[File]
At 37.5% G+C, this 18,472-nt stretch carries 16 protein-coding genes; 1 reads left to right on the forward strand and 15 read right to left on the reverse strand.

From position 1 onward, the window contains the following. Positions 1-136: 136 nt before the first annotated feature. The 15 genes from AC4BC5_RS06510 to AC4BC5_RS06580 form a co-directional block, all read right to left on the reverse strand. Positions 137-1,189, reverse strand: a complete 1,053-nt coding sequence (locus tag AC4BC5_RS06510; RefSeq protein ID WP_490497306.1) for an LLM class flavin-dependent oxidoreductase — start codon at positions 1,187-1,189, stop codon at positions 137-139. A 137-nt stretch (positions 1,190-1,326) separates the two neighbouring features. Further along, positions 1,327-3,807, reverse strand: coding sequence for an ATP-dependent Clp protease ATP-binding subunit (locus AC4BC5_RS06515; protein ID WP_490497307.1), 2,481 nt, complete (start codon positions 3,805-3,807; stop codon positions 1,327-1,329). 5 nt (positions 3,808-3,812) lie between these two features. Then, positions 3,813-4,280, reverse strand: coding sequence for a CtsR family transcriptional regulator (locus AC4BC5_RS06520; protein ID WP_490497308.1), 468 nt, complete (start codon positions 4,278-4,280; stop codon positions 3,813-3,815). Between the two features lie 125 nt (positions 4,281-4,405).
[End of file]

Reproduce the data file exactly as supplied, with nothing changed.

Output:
At 37.5% G+C, this 18,472-nt stretch carries 16 protein-coding genes; 1 reads left to right on the forward strand and 15 read right to left on the reverse strand.

From position 1 onward, the window contains the following. Positions 1-136: 136 nt before the first annotated feature. The 15 genes from AC4BC5_RS06510 to AC4BC5_RS06580 form a co-directional block, all read right to left on the reverse strand. Positions 137-1,189, reverse strand: a complete 1,053-nt coding sequence (locus tag AC4BC5_RS06510; RefSeq protein ID WP_490497306.1) for an LLM class flavin-dependent oxidoreductase — start codon at positions 1,187-1,189, stop codon at positions 137-139. A 137-nt stretch (positions 1,190-1,326) separates the two neighbouring features. Further along, positions 1,327-3,807, reverse strand: coding sequence for an ATP-dependent Clp protease ATP-binding subunit (locus AC4BC5_RS06515; protein ID WP_490497307.1), 2,481 nt, complete (start codon positions 3,805-3,807; stop codon positions 1,327-1,329). 5 nt (positions 3,808-3,812) lie between these two features. Then, positions 3,813-4,280, reverse strand: coding sequence for a CtsR family transcriptional regulator (locus AC4BC5_RS06520; protein ID WP_490497308.1), 468 nt, complete (start codon positions 4,278-4,280; stop codon positions 3,813-3,815). Between the two features lie 125 nt (positions 4,281-4,405).